Gary D. Schmidt on What Came from the Stars

Reviewer Deirdre F. Baker asks What Came from the Stars author Gary D. Schmidt about the function of elevated language in the novel. Read the full starred review of What Came from the Stars here.

Deirdre F. Baker: For the book’s fantasy elements, you hark back to biblical, Old English, and Tolkienesque language, imagery, and style. How do these inform the story’s contemporary-realism scenes?

Gary D. Schmidt: What we know about our world — and ourselves — is mediated through language, so when I decided to try a fantasy, it seemed right to enter that alternate world through a fitting medium. And since I wanted a high, noble, epic world for some chapters, I turned to Old English, which, as C. S. Lewis rightly noted, sounds like castles coming out of your mouth — an apt contrast to Tommy’s everyday life. The two languages’ representations of their worlds create the conflict — which is echoed in the story’s events.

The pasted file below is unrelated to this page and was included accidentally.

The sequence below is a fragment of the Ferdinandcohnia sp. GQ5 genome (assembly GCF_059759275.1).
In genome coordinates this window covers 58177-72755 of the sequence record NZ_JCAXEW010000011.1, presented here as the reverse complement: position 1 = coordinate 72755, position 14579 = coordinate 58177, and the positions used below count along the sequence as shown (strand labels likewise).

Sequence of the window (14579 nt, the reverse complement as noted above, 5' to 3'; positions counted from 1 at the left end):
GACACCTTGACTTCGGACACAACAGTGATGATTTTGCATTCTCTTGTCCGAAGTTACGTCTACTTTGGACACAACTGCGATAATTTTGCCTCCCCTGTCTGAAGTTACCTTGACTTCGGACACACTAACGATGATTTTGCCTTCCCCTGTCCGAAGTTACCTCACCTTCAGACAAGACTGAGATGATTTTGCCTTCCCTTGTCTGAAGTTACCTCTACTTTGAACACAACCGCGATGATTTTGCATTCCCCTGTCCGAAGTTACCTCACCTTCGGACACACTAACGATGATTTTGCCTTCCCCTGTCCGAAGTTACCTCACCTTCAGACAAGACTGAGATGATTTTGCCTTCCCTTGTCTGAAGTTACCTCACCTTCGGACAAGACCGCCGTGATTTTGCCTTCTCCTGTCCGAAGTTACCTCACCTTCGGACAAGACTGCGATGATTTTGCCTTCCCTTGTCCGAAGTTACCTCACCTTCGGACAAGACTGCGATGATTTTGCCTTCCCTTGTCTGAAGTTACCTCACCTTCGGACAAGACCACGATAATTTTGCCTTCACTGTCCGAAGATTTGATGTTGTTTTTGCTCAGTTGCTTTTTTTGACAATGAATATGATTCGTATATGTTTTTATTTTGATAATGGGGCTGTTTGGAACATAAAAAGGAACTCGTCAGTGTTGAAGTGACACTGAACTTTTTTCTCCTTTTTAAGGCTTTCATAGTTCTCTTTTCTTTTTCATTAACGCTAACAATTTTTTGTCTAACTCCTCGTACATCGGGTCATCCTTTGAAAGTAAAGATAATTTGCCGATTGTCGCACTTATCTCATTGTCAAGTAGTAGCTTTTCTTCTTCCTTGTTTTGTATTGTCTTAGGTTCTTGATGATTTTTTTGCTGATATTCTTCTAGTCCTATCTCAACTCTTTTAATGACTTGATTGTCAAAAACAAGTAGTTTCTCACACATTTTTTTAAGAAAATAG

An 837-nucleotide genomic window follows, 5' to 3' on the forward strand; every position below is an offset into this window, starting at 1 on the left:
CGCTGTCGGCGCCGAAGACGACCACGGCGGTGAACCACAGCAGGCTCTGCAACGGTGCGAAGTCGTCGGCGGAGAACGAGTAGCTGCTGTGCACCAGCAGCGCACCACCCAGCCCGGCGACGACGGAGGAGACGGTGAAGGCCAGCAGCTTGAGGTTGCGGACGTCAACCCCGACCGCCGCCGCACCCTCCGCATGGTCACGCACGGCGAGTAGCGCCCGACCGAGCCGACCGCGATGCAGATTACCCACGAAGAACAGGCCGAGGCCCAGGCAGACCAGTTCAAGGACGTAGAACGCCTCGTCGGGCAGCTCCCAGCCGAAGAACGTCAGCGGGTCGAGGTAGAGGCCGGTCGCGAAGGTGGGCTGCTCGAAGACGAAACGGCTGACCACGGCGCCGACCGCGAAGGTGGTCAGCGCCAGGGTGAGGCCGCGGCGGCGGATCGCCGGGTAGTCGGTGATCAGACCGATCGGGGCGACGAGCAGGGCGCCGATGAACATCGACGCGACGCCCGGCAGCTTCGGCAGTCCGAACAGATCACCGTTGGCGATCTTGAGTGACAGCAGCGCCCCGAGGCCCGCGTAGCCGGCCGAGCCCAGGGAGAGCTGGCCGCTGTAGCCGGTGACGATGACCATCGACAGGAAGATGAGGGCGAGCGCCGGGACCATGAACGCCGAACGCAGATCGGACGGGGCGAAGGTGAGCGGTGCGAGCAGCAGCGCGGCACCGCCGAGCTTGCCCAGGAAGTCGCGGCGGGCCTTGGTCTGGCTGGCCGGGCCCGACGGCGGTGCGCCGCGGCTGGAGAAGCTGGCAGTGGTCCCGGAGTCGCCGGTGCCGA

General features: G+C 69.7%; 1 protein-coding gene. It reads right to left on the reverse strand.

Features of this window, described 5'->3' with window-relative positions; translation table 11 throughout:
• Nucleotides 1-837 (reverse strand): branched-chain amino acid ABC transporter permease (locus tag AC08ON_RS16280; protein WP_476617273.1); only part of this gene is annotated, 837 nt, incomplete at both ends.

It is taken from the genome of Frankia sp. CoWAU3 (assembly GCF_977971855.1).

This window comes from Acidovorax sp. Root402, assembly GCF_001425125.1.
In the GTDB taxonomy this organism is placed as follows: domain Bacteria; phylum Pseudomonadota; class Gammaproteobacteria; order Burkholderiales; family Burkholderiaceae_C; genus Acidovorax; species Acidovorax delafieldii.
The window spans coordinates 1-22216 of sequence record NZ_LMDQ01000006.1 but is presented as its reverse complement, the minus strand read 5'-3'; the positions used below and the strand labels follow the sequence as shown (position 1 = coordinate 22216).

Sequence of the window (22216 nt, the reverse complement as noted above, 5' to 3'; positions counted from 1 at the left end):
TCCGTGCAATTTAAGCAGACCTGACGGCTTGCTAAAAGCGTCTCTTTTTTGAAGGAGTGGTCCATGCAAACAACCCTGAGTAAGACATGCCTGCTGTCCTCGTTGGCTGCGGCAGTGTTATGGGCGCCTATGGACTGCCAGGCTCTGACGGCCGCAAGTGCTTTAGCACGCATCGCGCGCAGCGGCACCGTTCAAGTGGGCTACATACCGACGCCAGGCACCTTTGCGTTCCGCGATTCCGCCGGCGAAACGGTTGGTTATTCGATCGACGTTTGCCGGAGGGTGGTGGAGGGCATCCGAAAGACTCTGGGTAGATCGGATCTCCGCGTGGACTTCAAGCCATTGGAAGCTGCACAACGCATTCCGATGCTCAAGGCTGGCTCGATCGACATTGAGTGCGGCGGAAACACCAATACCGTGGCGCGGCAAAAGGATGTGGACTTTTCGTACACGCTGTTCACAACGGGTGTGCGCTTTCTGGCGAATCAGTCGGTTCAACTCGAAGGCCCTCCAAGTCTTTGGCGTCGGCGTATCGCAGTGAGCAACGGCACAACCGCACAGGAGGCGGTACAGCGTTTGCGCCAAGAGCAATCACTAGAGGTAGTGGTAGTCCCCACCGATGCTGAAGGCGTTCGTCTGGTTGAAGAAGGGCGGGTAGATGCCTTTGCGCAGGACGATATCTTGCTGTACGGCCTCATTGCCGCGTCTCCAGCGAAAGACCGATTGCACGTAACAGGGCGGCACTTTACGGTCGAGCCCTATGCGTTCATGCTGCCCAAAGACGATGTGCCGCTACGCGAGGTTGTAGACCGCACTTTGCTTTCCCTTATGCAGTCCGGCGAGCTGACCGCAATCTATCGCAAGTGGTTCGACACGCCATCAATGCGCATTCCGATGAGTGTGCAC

From the September/October 2012 issue of The Horn Book Magazine.
Deirdre Baker
Deirdre F. Baker
Deirdre F. Baker, a reviewer for The Horn Book Magazine and the Toronto Star, teaches children’s literature at the University of Toronto. The author of Becca at Sea (Groundwood), she is currently at work on a sequel—written in the past tense.

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